Look out for these words like this in the text.
There will be tests at the end of the guide for you to check that you understand the ideas.



When we ask what a lexeme or a word means, we are dealing with semantics.  This is quite a complicated area and if you want to know lots more, see the guide to semantics on this site.
Here we will consider three sorts of meaning.

refers to the basic meaning of a lexeme.  For example:
The word table means something like a flat surface, usually on legs.
The lexeme blue-black refers to a very dark colour.
The lexeme kick refers to a sharp action done with the foot.
The lexeme accident and emergency refers to a department of a hospital
and so on.
Denotational meaning is often what we want when we ask the question
    What does this word mean?
Figurative or metaphorical meaning
refers to what a lexeme means in a particular sense.  We extend the meaning.  For example:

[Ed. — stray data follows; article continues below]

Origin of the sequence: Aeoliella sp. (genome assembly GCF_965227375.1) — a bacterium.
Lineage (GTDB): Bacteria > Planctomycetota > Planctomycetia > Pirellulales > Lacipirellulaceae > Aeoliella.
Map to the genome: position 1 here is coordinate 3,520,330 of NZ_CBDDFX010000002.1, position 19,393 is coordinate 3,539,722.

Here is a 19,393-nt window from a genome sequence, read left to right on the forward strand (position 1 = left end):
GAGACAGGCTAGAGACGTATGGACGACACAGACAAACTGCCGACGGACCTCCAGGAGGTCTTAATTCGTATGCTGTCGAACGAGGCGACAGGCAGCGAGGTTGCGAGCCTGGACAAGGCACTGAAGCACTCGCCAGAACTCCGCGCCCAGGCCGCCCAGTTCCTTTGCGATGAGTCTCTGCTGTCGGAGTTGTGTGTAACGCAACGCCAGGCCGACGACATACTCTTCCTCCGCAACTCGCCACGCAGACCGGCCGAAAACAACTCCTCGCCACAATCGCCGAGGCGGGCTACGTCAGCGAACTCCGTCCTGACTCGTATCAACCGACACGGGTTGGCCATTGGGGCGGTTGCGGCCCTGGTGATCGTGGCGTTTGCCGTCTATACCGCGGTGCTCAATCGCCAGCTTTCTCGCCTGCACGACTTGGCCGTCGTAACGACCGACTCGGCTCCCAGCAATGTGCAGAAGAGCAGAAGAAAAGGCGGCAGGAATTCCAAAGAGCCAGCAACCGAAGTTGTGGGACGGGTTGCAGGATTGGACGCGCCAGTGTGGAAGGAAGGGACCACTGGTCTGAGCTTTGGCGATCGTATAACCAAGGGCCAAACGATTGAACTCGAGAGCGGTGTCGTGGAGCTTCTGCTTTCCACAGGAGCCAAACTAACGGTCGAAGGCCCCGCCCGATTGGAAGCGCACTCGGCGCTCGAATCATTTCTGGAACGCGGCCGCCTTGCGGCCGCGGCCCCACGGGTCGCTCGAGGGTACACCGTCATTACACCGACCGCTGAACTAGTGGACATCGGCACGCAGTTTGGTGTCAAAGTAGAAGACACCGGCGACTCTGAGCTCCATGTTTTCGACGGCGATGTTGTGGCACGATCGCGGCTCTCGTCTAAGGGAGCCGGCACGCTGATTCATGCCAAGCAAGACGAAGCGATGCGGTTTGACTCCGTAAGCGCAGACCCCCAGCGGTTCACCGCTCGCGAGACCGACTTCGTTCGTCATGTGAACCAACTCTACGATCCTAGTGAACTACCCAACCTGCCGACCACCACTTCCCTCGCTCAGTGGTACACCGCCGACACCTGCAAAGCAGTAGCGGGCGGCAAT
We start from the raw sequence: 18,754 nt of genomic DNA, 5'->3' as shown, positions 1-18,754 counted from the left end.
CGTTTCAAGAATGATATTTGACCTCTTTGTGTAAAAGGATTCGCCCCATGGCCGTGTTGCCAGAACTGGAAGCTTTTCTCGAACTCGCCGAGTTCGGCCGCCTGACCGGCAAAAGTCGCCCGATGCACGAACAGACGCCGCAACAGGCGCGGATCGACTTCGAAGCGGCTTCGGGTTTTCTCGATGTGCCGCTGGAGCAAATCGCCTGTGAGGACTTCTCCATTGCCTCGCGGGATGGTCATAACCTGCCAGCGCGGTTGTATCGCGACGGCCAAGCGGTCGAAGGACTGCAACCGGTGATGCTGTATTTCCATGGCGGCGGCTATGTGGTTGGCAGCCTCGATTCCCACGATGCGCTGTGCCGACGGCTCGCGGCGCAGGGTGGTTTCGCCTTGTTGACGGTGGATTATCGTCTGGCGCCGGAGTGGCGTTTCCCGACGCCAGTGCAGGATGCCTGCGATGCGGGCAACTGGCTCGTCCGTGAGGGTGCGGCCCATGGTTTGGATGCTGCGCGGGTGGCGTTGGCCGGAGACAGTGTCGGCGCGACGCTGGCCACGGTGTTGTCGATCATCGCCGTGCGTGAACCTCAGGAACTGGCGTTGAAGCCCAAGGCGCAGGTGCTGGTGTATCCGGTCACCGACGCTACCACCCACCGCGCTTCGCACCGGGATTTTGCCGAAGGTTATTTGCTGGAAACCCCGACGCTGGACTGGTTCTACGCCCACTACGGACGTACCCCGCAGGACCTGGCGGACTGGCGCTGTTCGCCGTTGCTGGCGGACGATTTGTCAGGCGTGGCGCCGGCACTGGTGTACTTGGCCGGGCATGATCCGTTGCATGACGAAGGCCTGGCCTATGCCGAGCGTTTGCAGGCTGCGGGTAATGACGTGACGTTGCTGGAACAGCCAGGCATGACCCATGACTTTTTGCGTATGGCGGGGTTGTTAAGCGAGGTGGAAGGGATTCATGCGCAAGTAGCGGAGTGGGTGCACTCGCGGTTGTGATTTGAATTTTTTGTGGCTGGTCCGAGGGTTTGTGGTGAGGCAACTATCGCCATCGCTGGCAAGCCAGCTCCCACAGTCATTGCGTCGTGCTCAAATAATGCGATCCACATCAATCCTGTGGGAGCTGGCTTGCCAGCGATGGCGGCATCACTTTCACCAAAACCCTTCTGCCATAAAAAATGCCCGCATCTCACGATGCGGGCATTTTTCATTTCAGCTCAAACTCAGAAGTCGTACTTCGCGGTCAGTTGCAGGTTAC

The expression
    to table a motion
    to put an idea forward at a meeting or conference
It comes from the idea of putting something on a table but there may be no table in the room!
The expression
(sometimes spelled kickback) means some kind of
    bribe or commission.
It comes from the sense of the verb kick but is used metaphorically or figuratively.  We can also say, for example:
    This curry has a real kick
    He kicked the idea out
    She got the kick from her job
Metaphor and figurative meaning is very common in all languages and quite difficult for learners.  We need to set lexis in clear contexts or, for example
    They kicked the idea into the long grass
    They didn't want to consider the idea and chose to ignore it
is impossible to understand without some context and co-text.
Connotational meaning